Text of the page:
Eid ul Fitr 2020: The Celebration during Lockdown

In this article we have outlined the sunnahs of Eid and how we should conduct ourselves especially in this unusual time.

We are living in a very unusual time of a pandemic which has forced our Mosques and Centres to be closed and a national lockdown has meant that we, as responsible citizens, are required to isolate and not leave our homes unless it is a necessity. For those that are required to go outside, they should maintain social distancing. This also means there will not be any communal prayers and we should not meet with other people that do not live with us, be they close family or friends, in order to avoid the spread of Covid-19.


  • Eid ul Fitr is a day for festivity and worship

Eid ul Fitr occurs on the 1st of Shawwaal and is a day in which people should rejoice within the boundaries set by Allah. It marks the completion of fasting during the month of Ramadan.

The Days of Eid are celebrations so the day of Eid ul Fitr should be a joyous one, where the long days of fasting should be replaced by feasting and thanking Allah for the bounties he has bestowed upon us.

Aisha reported that the Prophet (ﷺ) said, “Verily, every community has a celebration and this day is our celebration.” [Sahih Al-Bukhari, Hadith  3716]

Ordinarily we would have friends and family share in our feasts, but on this occasion this year because of our circumstances, it is an opportunity to spend quality time with our immediate families. Children should still be given gifts, money or treats if they are in the same household or can be sent gifts via mail.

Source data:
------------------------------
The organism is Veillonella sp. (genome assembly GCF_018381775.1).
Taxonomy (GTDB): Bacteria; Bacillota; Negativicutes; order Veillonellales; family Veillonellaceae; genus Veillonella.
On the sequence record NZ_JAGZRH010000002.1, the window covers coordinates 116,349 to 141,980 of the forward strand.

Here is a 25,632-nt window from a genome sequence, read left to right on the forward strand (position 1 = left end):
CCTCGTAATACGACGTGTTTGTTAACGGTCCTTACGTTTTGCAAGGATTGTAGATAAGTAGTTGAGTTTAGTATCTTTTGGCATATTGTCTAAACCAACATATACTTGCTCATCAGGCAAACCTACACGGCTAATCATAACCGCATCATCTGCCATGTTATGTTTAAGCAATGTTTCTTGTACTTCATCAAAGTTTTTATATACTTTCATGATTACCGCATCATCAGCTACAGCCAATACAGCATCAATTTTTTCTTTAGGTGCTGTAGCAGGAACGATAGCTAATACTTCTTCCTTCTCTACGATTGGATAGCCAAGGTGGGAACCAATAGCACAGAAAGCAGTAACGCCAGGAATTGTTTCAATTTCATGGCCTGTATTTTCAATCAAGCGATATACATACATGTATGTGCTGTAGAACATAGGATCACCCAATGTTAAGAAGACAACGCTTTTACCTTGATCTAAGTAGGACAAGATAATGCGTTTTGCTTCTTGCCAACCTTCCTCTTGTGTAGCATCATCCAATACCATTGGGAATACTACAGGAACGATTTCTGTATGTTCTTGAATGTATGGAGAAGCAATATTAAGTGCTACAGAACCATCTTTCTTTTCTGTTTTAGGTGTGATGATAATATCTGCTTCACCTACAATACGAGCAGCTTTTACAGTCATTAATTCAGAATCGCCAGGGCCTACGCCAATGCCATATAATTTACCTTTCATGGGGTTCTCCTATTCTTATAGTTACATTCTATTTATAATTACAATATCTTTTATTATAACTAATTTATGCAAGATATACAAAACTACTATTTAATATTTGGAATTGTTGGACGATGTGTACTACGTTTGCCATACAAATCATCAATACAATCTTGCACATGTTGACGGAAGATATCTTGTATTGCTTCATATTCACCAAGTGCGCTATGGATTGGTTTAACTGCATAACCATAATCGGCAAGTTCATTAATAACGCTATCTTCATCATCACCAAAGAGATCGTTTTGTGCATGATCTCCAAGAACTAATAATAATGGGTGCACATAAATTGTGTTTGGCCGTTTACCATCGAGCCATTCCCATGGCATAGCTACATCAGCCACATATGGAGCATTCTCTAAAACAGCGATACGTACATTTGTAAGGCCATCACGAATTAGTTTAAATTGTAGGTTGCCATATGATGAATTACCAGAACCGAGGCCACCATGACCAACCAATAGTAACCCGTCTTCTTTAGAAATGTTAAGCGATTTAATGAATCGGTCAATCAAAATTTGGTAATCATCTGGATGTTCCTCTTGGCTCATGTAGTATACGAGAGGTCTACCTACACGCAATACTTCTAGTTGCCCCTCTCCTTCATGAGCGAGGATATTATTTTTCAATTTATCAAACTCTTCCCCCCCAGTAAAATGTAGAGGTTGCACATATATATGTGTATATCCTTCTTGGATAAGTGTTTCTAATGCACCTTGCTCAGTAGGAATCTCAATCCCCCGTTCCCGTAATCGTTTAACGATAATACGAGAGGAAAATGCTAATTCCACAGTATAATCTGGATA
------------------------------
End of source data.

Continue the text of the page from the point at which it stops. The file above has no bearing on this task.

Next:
Online meetings can be arranged to check up on the well-being of friends and family and to exchange congratulations on this joyous day.


  • There will be no Eid Prayers at the Mosques or open spaces due to Covid 19, but the sunnah should still be performed

Despite this, we should still follow the sunnahs of Eid. These sunnahs include having a ghusl on the morning of Eid, wearing good clothes, and eating an odd number of dates in the morning.

The person can recite their supplications of the Tahleel, (La illaaha illa Allah), Tahmeed, (Alhamdulillah), Tasbeeh, (Subhaanallah) and Takbeer, (Allahu Akbar) in the morning.


  • Firstly, have you paid Zakaat ul Fitr?

Zakaat ul Fitr should have been paid before the Eid prayer. Even though there may not be any prayers at the Mosques, the giving of Zakaat ul Fitr is still an obligation that must be fulfilled.

Ibn Umar narrated that the Prophet (ﷺ) ordered the people to pay Zakat-ul-Fitr before going to the ‘Eid prayer. [Sahih Al-Bukhari Hadith 2.585]

The head of the household should pay for each dependent in his household, even a small child or baby. The amount is calculated based upon the local staple food, and Islamic Centre Edgware has set this as £5 per person. So, a family of four, a man, his wife and two children, will need to pay £20.